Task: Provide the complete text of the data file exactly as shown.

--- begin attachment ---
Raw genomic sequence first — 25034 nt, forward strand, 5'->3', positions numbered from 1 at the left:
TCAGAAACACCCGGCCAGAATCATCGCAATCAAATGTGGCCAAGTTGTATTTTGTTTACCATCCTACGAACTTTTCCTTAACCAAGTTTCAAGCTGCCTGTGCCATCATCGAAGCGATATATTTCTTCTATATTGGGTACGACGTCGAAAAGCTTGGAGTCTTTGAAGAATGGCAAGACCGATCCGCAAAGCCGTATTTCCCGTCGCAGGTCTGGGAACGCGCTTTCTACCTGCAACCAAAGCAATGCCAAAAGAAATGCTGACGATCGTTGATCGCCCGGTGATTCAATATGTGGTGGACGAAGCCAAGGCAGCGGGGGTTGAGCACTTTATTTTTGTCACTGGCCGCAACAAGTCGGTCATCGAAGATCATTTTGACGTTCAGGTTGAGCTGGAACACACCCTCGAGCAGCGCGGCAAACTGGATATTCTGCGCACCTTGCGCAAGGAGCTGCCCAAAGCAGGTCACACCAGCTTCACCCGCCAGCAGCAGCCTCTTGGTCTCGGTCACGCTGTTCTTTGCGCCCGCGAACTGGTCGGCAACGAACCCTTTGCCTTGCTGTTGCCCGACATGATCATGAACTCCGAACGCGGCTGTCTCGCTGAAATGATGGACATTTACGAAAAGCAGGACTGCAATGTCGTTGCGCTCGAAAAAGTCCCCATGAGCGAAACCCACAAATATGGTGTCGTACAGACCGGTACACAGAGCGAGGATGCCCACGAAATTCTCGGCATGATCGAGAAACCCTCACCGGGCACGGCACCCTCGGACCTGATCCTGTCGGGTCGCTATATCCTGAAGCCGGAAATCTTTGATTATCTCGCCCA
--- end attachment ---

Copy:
Raw genomic sequence first — 25034 nt, forward strand, 5'->3', positions numbered from 1 at the left:
TCAGAAACACCCGGCCAGAATCATCGCAATCAAATGTGGCCAAGTTGTATTTTGTTTACCATCCTACGAACTTTTCCTTAACCAAGTTTCAAGCTGCCTGTGCCATCATCGAAGCGATATATTTCTTCTATATTGGGTACGACGTCGAAAAGCTTGGAGTCTTTGAAGAATGGCAAGACCGATCCGCAAAGCCGTATTTCCCGTCGCAGGTCTGGGAACGCGCTTTCTACCTGCAACCAAAGCAATGCCAAAAGAAATGCTGACGATCGTTGATCGCCCGGTGATTCAATATGTGGTGGACGAAGCCAAGGCAGCGGGGGTTGAGCACTTTATTTTTGTCACTGGCCGCAACAAGTCGGTCATCGAAGATCATTTTGACGTTCAGGTTGAGCTGGAACACACCCTCGAGCAGCGCGGCAAACTGGATATTCTGCGCACCTTGCGCAAGGAGCTGCCCAAAGCAGGTCACACCAGCTTCACCCGCCAGCAGCAGCCTCTTGGTCTCGGTCACGCTGTTCTTTGCGCCCGCGAACTGGTCGGCAACGAACCCTTTGCCTTGCTGTTGCCCGACATGATCATGAACTCCGAACGCGGCTGTCTCGCTGAAATGATGGACATTTACGAAAAGCAGGACTGCAATGTCGTTGCGCTCGAAAAAGTCCCCATGAGCGAAACCCACAAATATGGTGTCGTACAGACCGGTACACAGAGCGAGGATGCCCACGAAATTCTCGGCATGATCGAGAAACCCTCACCGGGCACGGCACCCTCGGACCTGATCCTGTCGGGTCGCTATATCCTGAAGCCGGAAATCTTTGATTATCTCGCCCA